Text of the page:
“All those years ago,” Gavin said, “my earthly father taught me the art of turning, but it was my heavenly Father who turned me first to Christ and then to preach his gospel.” Today, he continues “to turn and teach others to turn,” not with a soccer ball, but towards Jesus Christ and his kingdom.
In our Sunday message series each week, we’ve been looking at the logical basis for our belief in Christ and his divinity. One of the greatest pieces of evidence that will convince others, however, is the passion and joy his followers excude. Join us each Sunday to ignite that passion and joy for yourself.
What does Nicole Kidman have in common with St. Elizabeth Ann Seton, the first American-born saint? Not a lot, at first glance, except for the most important similarity: they both came (or, in Kidman’s case, came back) to Catholicism after failing to find spiritual fulfillment in other faith expressions. For Seton, it was the true presence of Christ in the Eucharist that brought her in. Like C.S. Lewis, the Anglican understanding of Christ symbolically in the Eucharist was just not enough.
Born in the colony of New York in 1774 (before the United States became a nation), Elizabeth Ann Bayley was very active in her Anglican faith. Married at nineteen, she had a very different outlook on faith from that of her husband, William Seton. Jesuit Bernard Bassett describes Elizabeth’s faith as “earnest, sincere . . . with a marked evangelical streak,” while William, in contrast, was “not very religious . . . part of a new breed of men [for whom trade came first], who we would call executives today.”
In her young, married life, Elizabeth gradually amassed a variety of spiritual beliefs, often confusing those around her. She would wear a Catholic crucifix, supported those who chose the cloistered life, liked the doctrine of saints and angels, and appreciated spiritual practices from many different sources, including the quiet, constant faith of Quakers, the emotionalism from philosopher Jean Jacques Rousseau, strict Calvinist beliefs on sin and punishment. She even practiced meditation, which was highly unusual for the 1800s.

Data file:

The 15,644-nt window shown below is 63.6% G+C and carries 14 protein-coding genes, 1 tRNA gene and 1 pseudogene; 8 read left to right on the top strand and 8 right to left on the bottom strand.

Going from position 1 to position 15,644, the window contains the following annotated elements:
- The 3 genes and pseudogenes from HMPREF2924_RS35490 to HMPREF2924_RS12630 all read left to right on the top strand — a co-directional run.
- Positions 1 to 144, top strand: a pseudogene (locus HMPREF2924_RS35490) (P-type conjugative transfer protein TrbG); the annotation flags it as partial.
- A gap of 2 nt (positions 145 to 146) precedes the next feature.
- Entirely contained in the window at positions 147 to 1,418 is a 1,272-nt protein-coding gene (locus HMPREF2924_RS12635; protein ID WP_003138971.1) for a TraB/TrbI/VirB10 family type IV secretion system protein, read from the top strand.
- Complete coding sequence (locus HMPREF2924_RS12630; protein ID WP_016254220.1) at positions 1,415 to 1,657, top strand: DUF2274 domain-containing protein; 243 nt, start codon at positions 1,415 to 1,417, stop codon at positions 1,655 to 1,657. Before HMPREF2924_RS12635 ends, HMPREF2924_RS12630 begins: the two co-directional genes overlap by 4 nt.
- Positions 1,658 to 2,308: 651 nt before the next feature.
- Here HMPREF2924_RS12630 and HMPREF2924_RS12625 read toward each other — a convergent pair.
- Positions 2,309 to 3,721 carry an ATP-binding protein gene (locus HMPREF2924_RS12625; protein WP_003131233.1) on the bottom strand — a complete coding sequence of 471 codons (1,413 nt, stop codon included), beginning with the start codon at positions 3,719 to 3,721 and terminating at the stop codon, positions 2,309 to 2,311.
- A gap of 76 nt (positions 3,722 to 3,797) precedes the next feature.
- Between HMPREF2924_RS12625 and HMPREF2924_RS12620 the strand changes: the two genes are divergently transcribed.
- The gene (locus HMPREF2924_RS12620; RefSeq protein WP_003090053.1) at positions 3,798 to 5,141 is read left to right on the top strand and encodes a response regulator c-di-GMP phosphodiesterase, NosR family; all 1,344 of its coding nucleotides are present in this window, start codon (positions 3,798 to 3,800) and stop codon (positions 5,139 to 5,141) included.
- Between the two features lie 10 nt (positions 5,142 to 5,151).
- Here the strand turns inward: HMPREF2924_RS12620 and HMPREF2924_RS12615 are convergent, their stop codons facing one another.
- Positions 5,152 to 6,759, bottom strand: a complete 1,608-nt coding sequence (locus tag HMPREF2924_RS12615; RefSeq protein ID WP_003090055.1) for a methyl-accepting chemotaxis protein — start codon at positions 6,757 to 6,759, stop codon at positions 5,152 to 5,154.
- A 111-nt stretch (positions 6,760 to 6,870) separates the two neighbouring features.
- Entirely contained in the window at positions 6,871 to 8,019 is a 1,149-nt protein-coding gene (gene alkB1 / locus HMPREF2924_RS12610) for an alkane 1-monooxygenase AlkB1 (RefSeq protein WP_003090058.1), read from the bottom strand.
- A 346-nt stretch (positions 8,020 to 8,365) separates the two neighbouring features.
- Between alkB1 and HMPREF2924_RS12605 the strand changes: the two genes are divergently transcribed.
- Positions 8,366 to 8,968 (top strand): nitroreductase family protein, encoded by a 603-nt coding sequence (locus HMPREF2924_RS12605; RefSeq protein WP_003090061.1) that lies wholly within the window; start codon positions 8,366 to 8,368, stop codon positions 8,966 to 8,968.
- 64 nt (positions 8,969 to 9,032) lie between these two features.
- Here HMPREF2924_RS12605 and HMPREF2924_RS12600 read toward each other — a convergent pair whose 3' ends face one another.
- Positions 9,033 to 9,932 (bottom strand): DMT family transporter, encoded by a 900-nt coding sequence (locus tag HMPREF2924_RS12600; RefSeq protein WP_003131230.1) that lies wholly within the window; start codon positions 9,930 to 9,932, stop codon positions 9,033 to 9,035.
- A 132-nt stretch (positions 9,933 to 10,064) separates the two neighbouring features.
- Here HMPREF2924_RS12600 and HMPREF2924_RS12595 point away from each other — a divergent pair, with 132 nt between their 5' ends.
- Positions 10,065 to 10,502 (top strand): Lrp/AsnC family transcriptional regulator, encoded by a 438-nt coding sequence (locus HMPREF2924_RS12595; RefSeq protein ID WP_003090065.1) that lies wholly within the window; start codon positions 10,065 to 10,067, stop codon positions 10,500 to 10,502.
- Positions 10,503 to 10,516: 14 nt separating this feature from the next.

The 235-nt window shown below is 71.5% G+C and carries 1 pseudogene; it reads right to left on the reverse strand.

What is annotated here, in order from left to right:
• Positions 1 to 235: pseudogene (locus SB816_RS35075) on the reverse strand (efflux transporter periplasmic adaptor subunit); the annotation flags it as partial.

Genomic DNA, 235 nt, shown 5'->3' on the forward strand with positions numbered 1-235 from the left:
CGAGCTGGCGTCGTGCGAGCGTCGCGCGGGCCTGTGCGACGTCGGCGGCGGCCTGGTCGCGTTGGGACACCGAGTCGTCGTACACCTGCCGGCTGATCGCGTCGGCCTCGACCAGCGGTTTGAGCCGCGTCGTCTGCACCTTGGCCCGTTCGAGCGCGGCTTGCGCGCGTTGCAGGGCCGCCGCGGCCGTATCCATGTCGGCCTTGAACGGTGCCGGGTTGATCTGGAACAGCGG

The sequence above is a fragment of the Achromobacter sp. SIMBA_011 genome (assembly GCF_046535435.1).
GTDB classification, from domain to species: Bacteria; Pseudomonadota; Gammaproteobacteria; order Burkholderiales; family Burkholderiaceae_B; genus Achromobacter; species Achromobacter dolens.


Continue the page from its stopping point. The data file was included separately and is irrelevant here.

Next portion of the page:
She became deeply close to a cleric at her Anglican church, Henry Hobart, whom she looked to as an important spiritual guide and religious authority. “Elizabeth was in love with God, and Henry Hobart was the man charged in God’s providence with bringing this love to a higher earthly potential,” writes Fr. Charles P. Connor.
In 1802, William Seton’s health began to fail, and he was advised to move somewhere with a gentler climate in order to heal. Because of family and business connections, the “gentle climate” chosen was the Italian countryside. While in Italy, the Setons’ closest friends were devout Catholics. It is unknown whether they exerted any influence over William’s faith, but they certainly impacted Elizabeth’s. After William’s death in 1803, she traveled extensively with them to Catholic shrines and holy places, and her writings began to reflect a deeper penchant for Catholic theology.